If you’ve ever played Dungeons & Dragons, or any other role-playing board game, then you understand the depth and creativity that can be achieved, and how interesting the worlds can become. But what if that world could include the Teenage Mutant Ninja Turtles? What if there was a game that could bring the turtles off the comic book page and into the living room, in a way never achieved by any other incarnation?
In September 1985, mere years before the heroes in green hit it big, that exact situation occurred when Erick Wujcik and Palladium Books created the first TMNT RPG, Teenage Mutant Ninja Turtles & Other Strangeness. Gameplay and rules drew from Palladium’s Megaversal game system, and players were allowed to create characters from any number of mutated animals. The type of mutation, animal, nature of powers, and source of mutation all allowed for deep and individualized game play. Players could even give their mutants a moral or ethical alignment, mental illness, or any number of other humanistic traits, making sure that whatever happened in the game, certain personality traits would remain true and affect the story.
The world of Other Strangeness featured several aspects from the comic book, including stats on all the turtles and the Shredder, as well as several other characters that had shown up in the comic’s first couple years of print. The settings of the game even mimicked that of the comic, but the stories themselves were completely divergent, giving players the chance to really create their own adventures. In addition, an extra element for creating a connection to the comic was having Peter Laird and Kevin Eastman do all the illustrations and cover art for the game.
To help the game grow and become a success for the franchise, Palladium released eight supplements between 1986 and 1990, expanding the world of the game. Additions like the post-apocalyptic “After the Bomb” and the star-studded “Turtles Go Hollywood” guaranteed that the adventures could continue for a long time to come. However, the best laid plans never quite go as expected, and Teenage Mutant Ninja Turtles & Other Strangeness ultimately faded into obscurity.
Palladium once spoke of the game’s fate, and attributed the ultimate failing of the RPG to the 1987 animated series and the live-action films of the early 1990’s. Because those two adaptations deviated significantly from the Mirage comic turtles, they became too childish to support a game that was marketed to teenagers. The company figured that even if teens liked the turtles, they wouldn’t admit it enough to buy a game related to a children’s cartoon. So, sales soon plummeted from 50,000 copies per year to about 6,000.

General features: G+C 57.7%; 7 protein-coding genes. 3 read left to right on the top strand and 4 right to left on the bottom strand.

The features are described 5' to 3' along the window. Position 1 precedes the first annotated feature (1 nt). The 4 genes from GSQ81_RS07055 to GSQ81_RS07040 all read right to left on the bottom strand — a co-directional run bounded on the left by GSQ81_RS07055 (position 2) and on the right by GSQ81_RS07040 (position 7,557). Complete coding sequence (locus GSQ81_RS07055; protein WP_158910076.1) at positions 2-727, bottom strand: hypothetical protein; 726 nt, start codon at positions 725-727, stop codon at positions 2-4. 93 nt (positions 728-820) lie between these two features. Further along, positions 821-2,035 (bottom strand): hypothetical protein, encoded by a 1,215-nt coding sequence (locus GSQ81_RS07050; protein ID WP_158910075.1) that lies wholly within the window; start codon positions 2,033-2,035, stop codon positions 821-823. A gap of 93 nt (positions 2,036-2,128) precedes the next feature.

By 1997, there was talk about rereleasing the game, and trying to reclaim the fan base, but production delays, low interest, and the cost of maintaining the license from Mirage became too much for Palladium, so the idea was scrapped and the license given up in 2000. When TMNT came out in 2007, there was some word from the developer that if the movie proved to be a success, then there might be new talks with Mirage about renewing the license, but that idea never came to fruition. Now with the entirety of the franchise owned by Viacom, a new TMNT board game may never become a reality.
Despite being relegated fairly quickly to obscurity, the RPG board game was a great way to expand the TMNT universe early on. It gave fans a new way to enjoy the franchise without requiring Laird and Eastman to sell out in a way that ruined the characters. While it may not have been terribly popular, it sold enough early on that it might be worth revisiting now. With the golden age of geek and nerd culture upon the world, and the stigma against RPG board games gone, the target demographic for a game like this would no longer be worried about the concerns Palladium once targeted as reasons for dipping sales. A game like Other Strangeness may be able to turn a profit again, and give the franchise yet another unique shot in the arm.